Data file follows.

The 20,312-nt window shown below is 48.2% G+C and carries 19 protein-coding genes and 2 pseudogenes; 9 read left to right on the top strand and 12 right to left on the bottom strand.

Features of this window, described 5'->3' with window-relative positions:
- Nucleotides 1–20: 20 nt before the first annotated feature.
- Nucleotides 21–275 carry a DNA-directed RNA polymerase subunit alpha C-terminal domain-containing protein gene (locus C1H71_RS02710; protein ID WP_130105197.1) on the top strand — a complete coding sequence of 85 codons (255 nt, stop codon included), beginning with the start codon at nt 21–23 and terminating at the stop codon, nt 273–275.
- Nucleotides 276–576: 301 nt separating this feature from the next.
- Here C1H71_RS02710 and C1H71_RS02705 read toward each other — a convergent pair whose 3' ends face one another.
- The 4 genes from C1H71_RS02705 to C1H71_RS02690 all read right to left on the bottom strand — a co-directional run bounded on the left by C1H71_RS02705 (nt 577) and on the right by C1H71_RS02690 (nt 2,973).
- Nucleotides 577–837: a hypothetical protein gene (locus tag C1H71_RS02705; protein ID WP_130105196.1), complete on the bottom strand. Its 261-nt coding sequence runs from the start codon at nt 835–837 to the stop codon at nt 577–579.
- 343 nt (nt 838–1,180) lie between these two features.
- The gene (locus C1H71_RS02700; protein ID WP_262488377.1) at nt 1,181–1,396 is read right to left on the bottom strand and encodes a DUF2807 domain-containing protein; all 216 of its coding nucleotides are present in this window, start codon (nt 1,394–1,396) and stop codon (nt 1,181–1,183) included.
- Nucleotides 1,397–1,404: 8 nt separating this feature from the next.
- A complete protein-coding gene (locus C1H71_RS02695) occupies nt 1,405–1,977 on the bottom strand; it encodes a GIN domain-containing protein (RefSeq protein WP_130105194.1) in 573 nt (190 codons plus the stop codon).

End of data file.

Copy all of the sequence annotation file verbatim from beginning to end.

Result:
The 20,312-nt window shown below is 48.2% G+C and carries 19 protein-coding genes and 2 pseudogenes; 9 read left to right on the top strand and 12 right to left on the bottom strand.

Features of this window, described 5'->3' with window-relative positions:
- Nucleotides 1–20: 20 nt before the first annotated feature.
- Nucleotides 21–275 carry a DNA-directed RNA polymerase subunit alpha C-terminal domain-containing protein gene (locus C1H71_RS02710; protein ID WP_130105197.1) on the top strand — a complete coding sequence of 85 codons (255 nt, stop codon included), beginning with the start codon at nt 21–23 and terminating at the stop codon, nt 273–275.
- Nucleotides 276–576: 301 nt separating this feature from the next.
- Here C1H71_RS02710 and C1H71_RS02705 read toward each other — a convergent pair whose 3' ends face one another.
- The 4 genes from C1H71_RS02705 to C1H71_RS02690 all read right to left on the bottom strand — a co-directional run bounded on the left by C1H71_RS02705 (nt 577) and on the right by C1H71_RS02690 (nt 2,973).
- Nucleotides 577–837: a hypothetical protein gene (locus tag C1H71_RS02705; protein ID WP_130105196.1), complete on the bottom strand. Its 261-nt coding sequence runs from the start codon at nt 835–837 to the stop codon at nt 577–579.
- 343 nt (nt 838–1,180) lie between these two features.
- The gene (locus C1H71_RS02700; protein ID WP_262488377.1) at nt 1,181–1,396 is read right to left on the bottom strand and encodes a DUF2807 domain-containing protein; all 216 of its coding nucleotides are present in this window, start codon (nt 1,394–1,396) and stop codon (nt 1,181–1,183) included.
- Nucleotides 1,397–1,404: 8 nt separating this feature from the next.
- A complete protein-coding gene (locus C1H71_RS02695) occupies nt 1,405–1,977 on the bottom strand; it encodes a GIN domain-containing protein (RefSeq protein WP_130105194.1) in 573 nt (190 codons plus the stop codon).